According to the Centers for Disease Control and Prevention (CDC), a vital component of healthy aging is regular physical exercise. Participating in regular movement-based activity can help in preventing, delaying or managing many of the chronic diseases that plague adults ages 50 and older. These maladies take a financial toll along with the price we pay in illness, premature death and generally feeling, well, old.
The CDC tells us that we glean health benefits from physical activity. No amount is too small, and you’re never too old to start. No one expects you to get off the sofa where you’ve camped for 10 years to suddenly capture the title in the local marathon. The selection of your physical activity routine needs to be realistic.
The point is to get moving. One of the most popular ways to start is yoga. According to a National Health Interview Study done by the CDC in January 2017, yoga and mindfulness-based practices among employees improved workers’ health and reduced employers’ costs for stress-related health claims. The use of yoga practice among workers nearly doubled over a 10-year period from 2002 to 2012.
Age Is No Excuse
It doesn’t matter at what age you begin adding physical activity blocks into your day. Your body and brain will adapt. For example, your brain tend to get smaller and lighter as you age. But that doesn’t mean they have to function any less efficiently.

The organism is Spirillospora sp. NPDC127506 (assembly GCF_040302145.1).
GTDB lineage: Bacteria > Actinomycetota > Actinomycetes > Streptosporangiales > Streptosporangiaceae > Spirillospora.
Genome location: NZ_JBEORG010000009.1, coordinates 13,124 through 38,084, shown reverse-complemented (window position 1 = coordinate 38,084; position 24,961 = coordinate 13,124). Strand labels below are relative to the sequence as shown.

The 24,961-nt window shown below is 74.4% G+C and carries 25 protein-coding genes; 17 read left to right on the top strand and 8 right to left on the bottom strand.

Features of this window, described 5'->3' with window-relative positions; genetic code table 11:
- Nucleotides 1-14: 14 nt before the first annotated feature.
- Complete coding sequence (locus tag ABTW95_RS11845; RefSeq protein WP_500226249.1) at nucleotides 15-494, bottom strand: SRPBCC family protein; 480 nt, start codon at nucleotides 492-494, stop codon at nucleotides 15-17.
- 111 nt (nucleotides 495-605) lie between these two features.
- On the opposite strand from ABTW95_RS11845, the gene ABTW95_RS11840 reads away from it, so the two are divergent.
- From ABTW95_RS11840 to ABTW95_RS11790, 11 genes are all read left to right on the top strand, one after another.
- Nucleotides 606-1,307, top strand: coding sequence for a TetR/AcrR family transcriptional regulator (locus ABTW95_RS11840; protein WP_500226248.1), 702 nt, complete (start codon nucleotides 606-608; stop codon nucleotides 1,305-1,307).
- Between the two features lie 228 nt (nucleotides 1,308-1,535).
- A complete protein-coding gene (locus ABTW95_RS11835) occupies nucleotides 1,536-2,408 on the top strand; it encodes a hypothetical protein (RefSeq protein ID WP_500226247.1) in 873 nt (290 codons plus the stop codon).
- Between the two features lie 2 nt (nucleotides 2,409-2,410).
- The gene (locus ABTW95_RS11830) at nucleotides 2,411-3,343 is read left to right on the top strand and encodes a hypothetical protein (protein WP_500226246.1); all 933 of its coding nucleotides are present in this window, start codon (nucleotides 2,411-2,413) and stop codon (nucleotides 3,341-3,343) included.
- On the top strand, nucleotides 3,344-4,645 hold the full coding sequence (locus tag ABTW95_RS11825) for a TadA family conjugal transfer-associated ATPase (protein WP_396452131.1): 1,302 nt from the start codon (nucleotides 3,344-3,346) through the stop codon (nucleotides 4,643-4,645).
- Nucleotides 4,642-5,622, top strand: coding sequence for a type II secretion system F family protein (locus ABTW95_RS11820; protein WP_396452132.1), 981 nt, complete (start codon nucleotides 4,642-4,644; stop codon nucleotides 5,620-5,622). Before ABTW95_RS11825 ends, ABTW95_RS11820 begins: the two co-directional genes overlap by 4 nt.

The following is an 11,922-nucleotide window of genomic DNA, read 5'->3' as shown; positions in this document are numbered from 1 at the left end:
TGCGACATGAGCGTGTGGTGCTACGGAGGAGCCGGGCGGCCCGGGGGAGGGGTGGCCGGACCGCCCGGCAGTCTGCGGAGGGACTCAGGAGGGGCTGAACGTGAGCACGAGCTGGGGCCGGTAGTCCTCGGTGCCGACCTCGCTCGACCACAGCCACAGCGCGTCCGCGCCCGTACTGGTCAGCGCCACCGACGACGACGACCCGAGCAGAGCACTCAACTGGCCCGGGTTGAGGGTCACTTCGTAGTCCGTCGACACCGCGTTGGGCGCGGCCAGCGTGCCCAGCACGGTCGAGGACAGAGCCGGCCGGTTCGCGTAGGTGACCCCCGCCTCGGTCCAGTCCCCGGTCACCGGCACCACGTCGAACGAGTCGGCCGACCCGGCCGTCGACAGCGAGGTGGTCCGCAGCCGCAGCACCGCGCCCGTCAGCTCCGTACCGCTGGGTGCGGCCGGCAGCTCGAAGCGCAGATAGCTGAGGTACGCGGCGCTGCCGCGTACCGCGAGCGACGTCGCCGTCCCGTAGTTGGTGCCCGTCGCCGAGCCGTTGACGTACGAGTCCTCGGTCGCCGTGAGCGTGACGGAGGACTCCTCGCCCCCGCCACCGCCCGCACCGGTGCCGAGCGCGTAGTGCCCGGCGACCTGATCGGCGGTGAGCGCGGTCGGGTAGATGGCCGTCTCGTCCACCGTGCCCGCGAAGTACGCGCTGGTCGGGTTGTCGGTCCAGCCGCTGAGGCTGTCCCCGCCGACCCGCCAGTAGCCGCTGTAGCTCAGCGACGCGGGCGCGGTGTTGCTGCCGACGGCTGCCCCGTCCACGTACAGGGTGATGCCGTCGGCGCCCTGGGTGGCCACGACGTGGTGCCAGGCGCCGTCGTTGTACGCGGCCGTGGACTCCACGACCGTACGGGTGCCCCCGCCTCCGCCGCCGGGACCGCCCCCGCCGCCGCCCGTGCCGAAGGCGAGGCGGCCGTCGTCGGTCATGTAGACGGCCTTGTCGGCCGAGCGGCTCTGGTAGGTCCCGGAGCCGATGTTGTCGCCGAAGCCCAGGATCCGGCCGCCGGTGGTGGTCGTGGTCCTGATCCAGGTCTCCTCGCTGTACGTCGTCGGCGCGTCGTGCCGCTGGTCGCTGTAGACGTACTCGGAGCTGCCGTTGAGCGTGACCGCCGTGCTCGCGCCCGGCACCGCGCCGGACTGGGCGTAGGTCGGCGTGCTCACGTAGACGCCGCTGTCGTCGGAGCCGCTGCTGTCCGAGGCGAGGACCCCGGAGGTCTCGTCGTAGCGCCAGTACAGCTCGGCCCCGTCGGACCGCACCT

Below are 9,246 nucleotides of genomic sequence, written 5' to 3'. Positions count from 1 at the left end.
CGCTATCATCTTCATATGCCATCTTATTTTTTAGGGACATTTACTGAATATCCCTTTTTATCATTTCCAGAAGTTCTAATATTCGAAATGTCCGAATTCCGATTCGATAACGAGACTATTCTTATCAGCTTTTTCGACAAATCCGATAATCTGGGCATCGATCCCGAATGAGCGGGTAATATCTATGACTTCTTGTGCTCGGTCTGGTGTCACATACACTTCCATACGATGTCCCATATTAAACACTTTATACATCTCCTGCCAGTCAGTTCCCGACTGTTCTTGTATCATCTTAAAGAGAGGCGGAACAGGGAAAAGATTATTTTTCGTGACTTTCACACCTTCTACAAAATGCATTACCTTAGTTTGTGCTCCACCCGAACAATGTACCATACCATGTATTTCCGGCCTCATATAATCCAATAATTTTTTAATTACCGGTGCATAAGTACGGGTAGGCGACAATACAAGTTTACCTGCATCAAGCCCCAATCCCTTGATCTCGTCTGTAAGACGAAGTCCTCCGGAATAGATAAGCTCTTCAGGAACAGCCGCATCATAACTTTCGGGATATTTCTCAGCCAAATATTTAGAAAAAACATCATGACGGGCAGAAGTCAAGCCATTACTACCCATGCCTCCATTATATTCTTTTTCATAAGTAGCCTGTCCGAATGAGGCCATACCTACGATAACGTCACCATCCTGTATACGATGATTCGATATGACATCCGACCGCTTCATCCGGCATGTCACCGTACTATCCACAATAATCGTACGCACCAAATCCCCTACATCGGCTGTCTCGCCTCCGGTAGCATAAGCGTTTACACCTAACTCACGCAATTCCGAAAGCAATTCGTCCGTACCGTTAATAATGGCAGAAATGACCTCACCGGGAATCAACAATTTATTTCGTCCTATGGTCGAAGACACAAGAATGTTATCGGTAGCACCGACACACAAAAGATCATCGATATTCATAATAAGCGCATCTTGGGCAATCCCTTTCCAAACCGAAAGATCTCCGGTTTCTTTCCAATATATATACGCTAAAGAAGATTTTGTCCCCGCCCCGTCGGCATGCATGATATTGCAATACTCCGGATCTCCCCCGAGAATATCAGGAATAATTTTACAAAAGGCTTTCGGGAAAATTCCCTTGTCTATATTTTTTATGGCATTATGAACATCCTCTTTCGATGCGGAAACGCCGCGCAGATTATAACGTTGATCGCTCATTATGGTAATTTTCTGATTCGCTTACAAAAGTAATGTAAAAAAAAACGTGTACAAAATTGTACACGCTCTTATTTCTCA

Moderate, low-impact exercising, such as yoga for 30 minutes each day, gives your brain a boost in oxygen levels. Even if you break your exercise sessions into three 10-minute blocks or two 15-minute sessions, the health benefits will be the same.
According to the American Academy of Orthopedic Surgeons (AAOS), physical activity can help the aging population live independently as long as possible. Even those who only began to exercise in their 80s and 90s showed “marked improvement in their strength and overall functional ability.”
The AAOS study found even a small degree of increased physical activity to be beneficial and safe in those with chronic medical conditions affecting joints, muscles or bones. (You’ll want to check with your own medical professional before beginning any physical activity program, of course.)
It’s Not Too Late
Age is a state of mind.
More people are discovering the benefits of yoga and mindfulness as a regular form of exercise, and a yoga lifestyle as a way of improving health and maintaining a healthy lifestyle. If you’re in the Denver area and seeking to begin or continue your yoga experience, give the Samadhi Center for Yoga a call. It’s not too late!